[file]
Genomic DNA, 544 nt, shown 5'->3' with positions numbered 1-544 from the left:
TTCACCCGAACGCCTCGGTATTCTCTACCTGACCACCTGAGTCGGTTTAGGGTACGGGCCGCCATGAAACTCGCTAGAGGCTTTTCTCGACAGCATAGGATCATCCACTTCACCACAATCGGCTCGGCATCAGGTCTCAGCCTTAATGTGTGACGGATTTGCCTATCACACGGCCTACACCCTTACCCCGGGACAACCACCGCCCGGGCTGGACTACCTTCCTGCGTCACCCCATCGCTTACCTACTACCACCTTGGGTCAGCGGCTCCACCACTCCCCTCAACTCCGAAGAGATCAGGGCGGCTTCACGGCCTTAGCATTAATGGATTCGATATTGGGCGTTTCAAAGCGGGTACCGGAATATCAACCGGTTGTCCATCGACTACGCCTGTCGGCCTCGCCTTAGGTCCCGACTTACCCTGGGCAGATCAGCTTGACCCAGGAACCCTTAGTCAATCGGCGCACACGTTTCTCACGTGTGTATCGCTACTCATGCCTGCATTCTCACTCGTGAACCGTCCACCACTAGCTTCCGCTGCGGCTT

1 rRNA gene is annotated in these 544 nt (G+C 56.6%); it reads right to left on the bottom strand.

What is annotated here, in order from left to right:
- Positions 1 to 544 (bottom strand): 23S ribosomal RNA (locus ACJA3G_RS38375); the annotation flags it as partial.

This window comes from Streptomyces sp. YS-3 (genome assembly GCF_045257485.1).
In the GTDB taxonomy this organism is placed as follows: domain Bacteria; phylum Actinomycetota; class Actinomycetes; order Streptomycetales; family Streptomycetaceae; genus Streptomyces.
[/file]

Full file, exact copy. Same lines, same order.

Genomic DNA, 544 nt, shown 5'->3' with positions numbered 1-544 from the left:
TTCACCCGAACGCCTCGGTATTCTCTACCTGACCACCTGAGTCGGTTTAGGGTACGGGCCGCCATGAAACTCGCTAGAGGCTTTTCTCGACAGCATAGGATCATCCACTTCACCACAATCGGCTCGGCATCAGGTCTCAGCCTTAATGTGTGACGGATTTGCCTATCACACGGCCTACACCCTTACCCCGGGACAACCACCGCCCGGGCTGGACTACCTTCCTGCGTCACCCCATCGCTTACCTACTACCACCTTGGGTCAGCGGCTCCACCACTCCCCTCAACTCCGAAGAGATCAGGGCGGCTTCACGGCCTTAGCATTAATGGATTCGATATTGGGCGTTTCAAAGCGGGTACCGGAATATCAACCGGTTGTCCATCGACTACGCCTGTCGGCCTCGCCTTAGGTCCCGACTTACCCTGGGCAGATCAGCTTGACCCAGGAACCCTTAGTCAATCGGCGCACACGTTTCTCACGTGTGTATCGCTACTCATGCCTGCATTCTCACTCGTGAACCGTCCACCACTAGCTTCCGCTGCGGCTT

1 rRNA gene is annotated in these 544 nt (G+C 56.6%); it reads right to left on the bottom strand.

What is annotated here, in order from left to right:
- Positions 1 to 544 (bottom strand): 23S ribosomal RNA (locus ACJA3G_RS38375); the annotation flags it as partial.

This window comes from Streptomyces sp. YS-3 (genome assembly GCF_045257485.1).
In the GTDB taxonomy this organism is placed as follows: domain Bacteria; phylum Actinomycetota; class Actinomycetes; order Streptomycetales; family Streptomycetaceae; genus Streptomyces.